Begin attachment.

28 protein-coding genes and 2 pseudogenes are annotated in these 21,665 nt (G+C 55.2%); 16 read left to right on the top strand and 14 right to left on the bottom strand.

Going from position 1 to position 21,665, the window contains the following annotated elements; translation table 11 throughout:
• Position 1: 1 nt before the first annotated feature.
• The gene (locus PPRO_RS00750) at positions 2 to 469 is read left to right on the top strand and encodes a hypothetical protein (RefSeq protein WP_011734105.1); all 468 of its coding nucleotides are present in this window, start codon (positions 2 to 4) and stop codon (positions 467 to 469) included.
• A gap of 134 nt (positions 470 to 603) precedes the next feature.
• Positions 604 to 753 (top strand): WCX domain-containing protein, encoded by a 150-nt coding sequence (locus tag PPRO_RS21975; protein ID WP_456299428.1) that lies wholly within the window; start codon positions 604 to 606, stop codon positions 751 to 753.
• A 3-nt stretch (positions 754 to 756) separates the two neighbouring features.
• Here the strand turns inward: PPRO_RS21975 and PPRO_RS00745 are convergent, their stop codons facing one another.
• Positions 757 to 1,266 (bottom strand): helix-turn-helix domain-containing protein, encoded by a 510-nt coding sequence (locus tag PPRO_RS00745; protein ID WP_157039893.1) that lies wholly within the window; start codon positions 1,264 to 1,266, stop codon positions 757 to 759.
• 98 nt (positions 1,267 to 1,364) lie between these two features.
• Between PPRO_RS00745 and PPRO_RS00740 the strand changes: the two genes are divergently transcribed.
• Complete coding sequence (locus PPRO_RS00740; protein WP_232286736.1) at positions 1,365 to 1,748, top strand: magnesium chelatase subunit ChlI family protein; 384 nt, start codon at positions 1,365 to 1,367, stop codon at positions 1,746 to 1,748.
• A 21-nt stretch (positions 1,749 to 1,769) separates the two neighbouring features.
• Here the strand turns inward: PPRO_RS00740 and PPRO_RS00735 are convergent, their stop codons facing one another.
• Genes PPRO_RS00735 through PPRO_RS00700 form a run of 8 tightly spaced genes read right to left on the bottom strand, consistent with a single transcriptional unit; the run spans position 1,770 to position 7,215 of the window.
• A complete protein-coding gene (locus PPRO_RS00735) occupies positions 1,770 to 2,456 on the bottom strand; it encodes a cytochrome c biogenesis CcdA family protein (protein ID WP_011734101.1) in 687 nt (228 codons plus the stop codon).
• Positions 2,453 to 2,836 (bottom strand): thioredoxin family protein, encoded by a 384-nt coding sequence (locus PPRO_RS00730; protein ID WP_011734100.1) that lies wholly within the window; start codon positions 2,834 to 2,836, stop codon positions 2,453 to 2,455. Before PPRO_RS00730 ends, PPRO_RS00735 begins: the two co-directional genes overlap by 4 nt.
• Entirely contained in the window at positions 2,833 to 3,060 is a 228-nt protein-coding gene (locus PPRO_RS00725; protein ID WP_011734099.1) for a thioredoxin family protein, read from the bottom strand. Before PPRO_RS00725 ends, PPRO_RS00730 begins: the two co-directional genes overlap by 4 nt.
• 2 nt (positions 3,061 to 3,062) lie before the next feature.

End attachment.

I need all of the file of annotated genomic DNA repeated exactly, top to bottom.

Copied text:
28 protein-coding genes and 2 pseudogenes are annotated in these 21,665 nt (G+C 55.2%); 16 read left to right on the top strand and 14 right to left on the bottom strand.

Going from position 1 to position 21,665, the window contains the following annotated elements; translation table 11 throughout:
• Position 1: 1 nt before the first annotated feature.
• The gene (locus PPRO_RS00750) at positions 2 to 469 is read left to right on the top strand and encodes a hypothetical protein (RefSeq protein WP_011734105.1); all 468 of its coding nucleotides are present in this window, start codon (positions 2 to 4) and stop codon (positions 467 to 469) included.
• A gap of 134 nt (positions 470 to 603) precedes the next feature.
• Positions 604 to 753 (top strand): WCX domain-containing protein, encoded by a 150-nt coding sequence (locus tag PPRO_RS21975; protein ID WP_456299428.1) that lies wholly within the window; start codon positions 604 to 606, stop codon positions 751 to 753.
• A 3-nt stretch (positions 754 to 756) separates the two neighbouring features.
• Here the strand turns inward: PPRO_RS21975 and PPRO_RS00745 are convergent, their stop codons facing one another.
• Positions 757 to 1,266 (bottom strand): helix-turn-helix domain-containing protein, encoded by a 510-nt coding sequence (locus tag PPRO_RS00745; protein ID WP_157039893.1) that lies wholly within the window; start codon positions 1,264 to 1,266, stop codon positions 757 to 759.
• 98 nt (positions 1,267 to 1,364) lie between these two features.
• Between PPRO_RS00745 and PPRO_RS00740 the strand changes: the two genes are divergently transcribed.
• Complete coding sequence (locus PPRO_RS00740; protein WP_232286736.1) at positions 1,365 to 1,748, top strand: magnesium chelatase subunit ChlI family protein; 384 nt, start codon at positions 1,365 to 1,367, stop codon at positions 1,746 to 1,748.
• A 21-nt stretch (positions 1,749 to 1,769) separates the two neighbouring features.
• Here the strand turns inward: PPRO_RS00740 and PPRO_RS00735 are convergent, their stop codons facing one another.
• Genes PPRO_RS00735 through PPRO_RS00700 form a run of 8 tightly spaced genes read right to left on the bottom strand, consistent with a single transcriptional unit; the run spans position 1,770 to position 7,215 of the window.
• A complete protein-coding gene (locus PPRO_RS00735) occupies positions 1,770 to 2,456 on the bottom strand; it encodes a cytochrome c biogenesis CcdA family protein (protein ID WP_011734101.1) in 687 nt (228 codons plus the stop codon).
• Positions 2,453 to 2,836 (bottom strand): thioredoxin family protein, encoded by a 384-nt coding sequence (locus PPRO_RS00730; protein ID WP_011734100.1) that lies wholly within the window; start codon positions 2,834 to 2,836, stop codon positions 2,453 to 2,455. Before PPRO_RS00730 ends, PPRO_RS00735 begins: the two co-directional genes overlap by 4 nt.
• Entirely contained in the window at positions 2,833 to 3,060 is a 228-nt protein-coding gene (locus PPRO_RS00725; protein ID WP_011734099.1) for a thioredoxin family protein, read from the bottom strand. Before PPRO_RS00725 ends, PPRO_RS00730 begins: the two co-directional genes overlap by 4 nt.
• 2 nt (positions 3,061 to 3,062) lie before the next feature.